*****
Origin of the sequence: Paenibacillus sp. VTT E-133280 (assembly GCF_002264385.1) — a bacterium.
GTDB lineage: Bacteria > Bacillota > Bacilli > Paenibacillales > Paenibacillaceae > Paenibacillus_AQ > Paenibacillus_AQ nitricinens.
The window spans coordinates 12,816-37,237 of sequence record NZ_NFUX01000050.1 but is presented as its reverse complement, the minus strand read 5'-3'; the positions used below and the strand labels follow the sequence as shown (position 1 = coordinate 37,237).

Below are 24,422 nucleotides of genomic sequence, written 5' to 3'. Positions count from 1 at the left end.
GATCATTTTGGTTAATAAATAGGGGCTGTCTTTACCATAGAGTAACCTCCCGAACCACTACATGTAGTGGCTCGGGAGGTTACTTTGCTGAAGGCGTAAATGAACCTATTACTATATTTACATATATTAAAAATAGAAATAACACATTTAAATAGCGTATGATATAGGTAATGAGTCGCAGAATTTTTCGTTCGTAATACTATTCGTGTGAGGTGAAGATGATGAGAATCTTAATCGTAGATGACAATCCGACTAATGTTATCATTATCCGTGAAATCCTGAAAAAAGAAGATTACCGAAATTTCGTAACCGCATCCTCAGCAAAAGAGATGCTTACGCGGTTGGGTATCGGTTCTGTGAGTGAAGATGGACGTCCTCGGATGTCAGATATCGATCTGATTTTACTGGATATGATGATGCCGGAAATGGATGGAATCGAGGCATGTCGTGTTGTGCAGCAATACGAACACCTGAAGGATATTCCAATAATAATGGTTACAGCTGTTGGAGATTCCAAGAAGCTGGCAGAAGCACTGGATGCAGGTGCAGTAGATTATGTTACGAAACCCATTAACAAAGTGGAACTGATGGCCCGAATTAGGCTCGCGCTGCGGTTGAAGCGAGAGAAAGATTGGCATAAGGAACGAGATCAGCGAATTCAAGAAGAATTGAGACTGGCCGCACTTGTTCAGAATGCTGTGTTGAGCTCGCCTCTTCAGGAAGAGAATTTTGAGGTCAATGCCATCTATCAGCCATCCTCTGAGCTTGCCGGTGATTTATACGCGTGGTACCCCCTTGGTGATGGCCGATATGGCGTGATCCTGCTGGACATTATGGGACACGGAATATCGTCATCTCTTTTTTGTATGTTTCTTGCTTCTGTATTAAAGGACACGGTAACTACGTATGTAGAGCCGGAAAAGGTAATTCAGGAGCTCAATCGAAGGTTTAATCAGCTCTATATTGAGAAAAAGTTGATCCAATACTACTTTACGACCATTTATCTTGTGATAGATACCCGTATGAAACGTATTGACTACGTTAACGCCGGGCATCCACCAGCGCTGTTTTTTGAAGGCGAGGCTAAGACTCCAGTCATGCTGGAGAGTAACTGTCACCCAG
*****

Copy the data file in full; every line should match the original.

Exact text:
Origin of the sequence: Paenibacillus sp. VTT E-133280 (assembly GCF_002264385.1) — a bacterium.
GTDB lineage: Bacteria > Bacillota > Bacilli > Paenibacillales > Paenibacillaceae > Paenibacillus_AQ > Paenibacillus_AQ nitricinens.
The window spans coordinates 12,816-37,237 of sequence record NZ_NFUX01000050.1 but is presented as its reverse complement, the minus strand read 5'-3'; the positions used below and the strand labels follow the sequence as shown (position 1 = coordinate 37,237).

Below are 24,422 nucleotides of genomic sequence, written 5' to 3'. Positions count from 1 at the left end.
GATCATTTTGGTTAATAAATAGGGGCTGTCTTTACCATAGAGTAACCTCCCGAACCACTACATGTAGTGGCTCGGGAGGTTACTTTGCTGAAGGCGTAAATGAACCTATTACTATATTTACATATATTAAAAATAGAAATAACACATTTAAATAGCGTATGATATAGGTAATGAGTCGCAGAATTTTTCGTTCGTAATACTATTCGTGTGAGGTGAAGATGATGAGAATCTTAATCGTAGATGACAATCCGACTAATGTTATCATTATCCGTGAAATCCTGAAAAAAGAAGATTACCGAAATTTCGTAACCGCATCCTCAGCAAAAGAGATGCTTACGCGGTTGGGTATCGGTTCTGTGAGTGAAGATGGACGTCCTCGGATGTCAGATATCGATCTGATTTTACTGGATATGATGATGCCGGAAATGGATGGAATCGAGGCATGTCGTGTTGTGCAGCAATACGAACACCTGAAGGATATTCCAATAATAATGGTTACAGCTGTTGGAGATTCCAAGAAGCTGGCAGAAGCACTGGATGCAGGTGCAGTAGATTATGTTACGAAACCCATTAACAAAGTGGAACTGATGGCCCGAATTAGGCTCGCGCTGCGGTTGAAGCGAGAGAAAGATTGGCATAAGGAACGAGATCAGCGAATTCAAGAAGAATTGAGACTGGCCGCACTTGTTCAGAATGCTGTGTTGAGCTCGCCTCTTCAGGAAGAGAATTTTGAGGTCAATGCCATCTATCAGCCATCCTCTGAGCTTGCCGGTGATTTATACGCGTGGTACCCCCTTGGTGATGGCCGATATGGCGTGATCCTGCTGGACATTATGGGACACGGAATATCGTCATCTCTTTTTTGTATGTTTCTTGCTTCTGTATTAAAGGACACGGTAACTACGTATGTAGAGCCGGAAAAGGTAATTCAGGAGCTCAATCGAAGGTTTAATCAGCTCTATATTGAGAAAAAGTTGATCCAATACTACTTTACGACCATTTATCTTGTGATAGATACCCGTATGAAACGTATTGACTACGTTAACGCCGGGCATCCACCAGCGCTGTTTTTTGAAGGCGAGGCTAAGACTCCAGTCATGCTGGAGAGTAACTGTCACCCAG